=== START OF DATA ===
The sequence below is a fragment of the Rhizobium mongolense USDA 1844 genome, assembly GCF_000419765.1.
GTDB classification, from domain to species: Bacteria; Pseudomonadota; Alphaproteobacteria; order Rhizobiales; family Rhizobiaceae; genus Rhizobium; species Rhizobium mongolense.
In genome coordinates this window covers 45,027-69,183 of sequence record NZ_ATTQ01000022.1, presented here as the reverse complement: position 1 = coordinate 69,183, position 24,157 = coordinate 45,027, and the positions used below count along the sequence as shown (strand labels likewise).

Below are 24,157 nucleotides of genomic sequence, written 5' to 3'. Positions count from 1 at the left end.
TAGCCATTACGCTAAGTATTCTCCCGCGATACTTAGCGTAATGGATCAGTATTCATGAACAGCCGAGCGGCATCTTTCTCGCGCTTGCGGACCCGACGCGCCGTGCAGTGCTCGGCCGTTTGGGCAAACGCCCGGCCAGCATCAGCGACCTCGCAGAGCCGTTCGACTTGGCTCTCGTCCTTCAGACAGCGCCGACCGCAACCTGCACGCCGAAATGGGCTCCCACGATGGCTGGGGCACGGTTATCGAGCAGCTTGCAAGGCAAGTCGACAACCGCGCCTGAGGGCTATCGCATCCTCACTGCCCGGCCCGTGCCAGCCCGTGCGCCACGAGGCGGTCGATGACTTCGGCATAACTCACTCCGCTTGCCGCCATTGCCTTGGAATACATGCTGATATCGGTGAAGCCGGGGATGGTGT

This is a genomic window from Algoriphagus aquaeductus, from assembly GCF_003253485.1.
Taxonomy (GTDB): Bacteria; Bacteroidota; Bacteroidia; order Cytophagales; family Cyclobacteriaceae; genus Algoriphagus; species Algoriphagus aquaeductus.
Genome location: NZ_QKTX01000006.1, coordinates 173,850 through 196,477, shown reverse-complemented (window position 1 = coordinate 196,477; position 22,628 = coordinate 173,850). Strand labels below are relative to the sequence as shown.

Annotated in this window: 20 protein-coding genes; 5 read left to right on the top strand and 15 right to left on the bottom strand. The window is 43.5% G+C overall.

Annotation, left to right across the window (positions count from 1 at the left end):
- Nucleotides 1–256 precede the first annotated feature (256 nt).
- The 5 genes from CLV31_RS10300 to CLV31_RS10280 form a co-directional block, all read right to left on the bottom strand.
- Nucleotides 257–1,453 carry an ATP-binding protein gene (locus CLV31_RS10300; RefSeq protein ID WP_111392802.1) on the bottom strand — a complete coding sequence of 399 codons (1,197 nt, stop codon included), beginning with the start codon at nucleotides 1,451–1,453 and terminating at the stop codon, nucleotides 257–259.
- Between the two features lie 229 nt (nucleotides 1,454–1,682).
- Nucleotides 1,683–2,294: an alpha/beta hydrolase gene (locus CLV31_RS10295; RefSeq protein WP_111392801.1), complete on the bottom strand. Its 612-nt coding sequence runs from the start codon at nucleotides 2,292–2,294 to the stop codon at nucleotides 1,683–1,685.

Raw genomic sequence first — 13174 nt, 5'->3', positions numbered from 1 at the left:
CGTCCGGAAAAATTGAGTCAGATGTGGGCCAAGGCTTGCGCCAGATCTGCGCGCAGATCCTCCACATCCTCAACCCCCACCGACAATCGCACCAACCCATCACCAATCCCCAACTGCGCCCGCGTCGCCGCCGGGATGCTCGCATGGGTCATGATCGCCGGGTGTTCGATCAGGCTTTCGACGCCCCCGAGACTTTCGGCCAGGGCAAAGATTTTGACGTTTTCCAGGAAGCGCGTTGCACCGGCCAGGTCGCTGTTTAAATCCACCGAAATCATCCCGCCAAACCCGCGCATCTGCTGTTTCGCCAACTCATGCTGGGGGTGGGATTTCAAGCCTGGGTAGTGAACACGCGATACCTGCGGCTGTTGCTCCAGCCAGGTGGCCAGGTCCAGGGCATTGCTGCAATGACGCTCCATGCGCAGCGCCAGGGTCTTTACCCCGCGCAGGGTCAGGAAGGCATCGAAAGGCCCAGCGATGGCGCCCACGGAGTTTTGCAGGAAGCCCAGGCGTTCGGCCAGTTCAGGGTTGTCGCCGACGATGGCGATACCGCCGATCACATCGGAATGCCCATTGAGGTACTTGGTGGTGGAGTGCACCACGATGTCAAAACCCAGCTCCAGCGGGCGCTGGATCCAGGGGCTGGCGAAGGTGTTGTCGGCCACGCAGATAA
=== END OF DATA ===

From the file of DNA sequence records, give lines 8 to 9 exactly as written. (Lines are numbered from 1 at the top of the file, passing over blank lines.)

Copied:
Genome location: NZ_QKTX01000006.1, coordinates 173,850 through 196,477, shown reverse-complemented (window position 1 = coordinate 196,477; position 22,628 = coordinate 173,850). Strand labels below are relative to the sequence as shown.

Annotated in this window: 20 protein-coding genes; 5 read left to right on the top strand and 15 right to left on the bottom strand. The window is 43.5% G+C overall.